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The Role of Nutrition in the Manifestation of Tuberculosis in Vulnerable Populations

Laken Edwards
Laken Edwards
Faculty Advisor(s)

Mycobacterium tuberculosis gives rise to an airborne pathogen that develops into Tuberculosis Disease (TB). As it spreads via the air, it can be inhaled as infectious particles which can infiltrate the lungs. If the infection progresses, Mycobacterium tuberculosis can enter the bloodstream and spread to vital organs including the kidneys, spine, and the brain. If an individual has a compromised immune system because of underlying health conditions such as human immunodeficiency virus or diabetes mellitus, there can be an increased risk of developing active TB. This risk may be higher in populations where there are elevated cases of malnutrition, frequent traveling to other countries, and a variation in TB screening measures among countries. The social determinants of health provide a basis for understanding the impact of malnutrition and how it can contribute to immunocompromisation, which results in an increased risk of developing active TB. A deficiency in macronutrients, vitamins, and minerals can increase TB transmission rates through immunocompromisation. This is why it is imperative to implement nutritional interventions in populations where malnutrition and TB are prevalent.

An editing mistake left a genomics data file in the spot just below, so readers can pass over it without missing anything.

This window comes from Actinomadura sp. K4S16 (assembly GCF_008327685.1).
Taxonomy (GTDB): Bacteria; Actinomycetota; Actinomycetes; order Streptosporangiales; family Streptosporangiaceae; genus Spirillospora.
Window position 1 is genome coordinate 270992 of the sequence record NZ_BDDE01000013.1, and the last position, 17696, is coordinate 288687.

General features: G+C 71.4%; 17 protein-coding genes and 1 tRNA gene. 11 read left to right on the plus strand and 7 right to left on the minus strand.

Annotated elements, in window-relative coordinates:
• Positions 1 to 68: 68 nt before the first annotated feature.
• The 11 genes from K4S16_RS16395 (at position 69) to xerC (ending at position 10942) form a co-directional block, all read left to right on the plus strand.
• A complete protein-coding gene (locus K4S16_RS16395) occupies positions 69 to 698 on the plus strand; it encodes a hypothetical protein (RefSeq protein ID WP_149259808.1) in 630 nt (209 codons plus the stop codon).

Laken Edwards is from Elkin, NC, and is pursuing a Bachelor of Science in Biochemistry with a minor in Nutrition. While at Salem, Laken has used her personal interests in health and nutrition to grow a knowledge base on how nutrition can deeply impact one’s health. Laken acts as treasurer to the Salem College Mortar Board Chapter, is Co-president of the American Chemical Society, is a Quest Tutor, and Exam Co-chair. She is exploring options within the medical field and plans to apply to graduate school or professional school in the future.


Laken--Very proud of you for bringing your love of literature to a science talk! Never, ever let go o your love for arts!

Submitted by Paula_Young on Tue, 04/09/2024 - 10:56 Permalink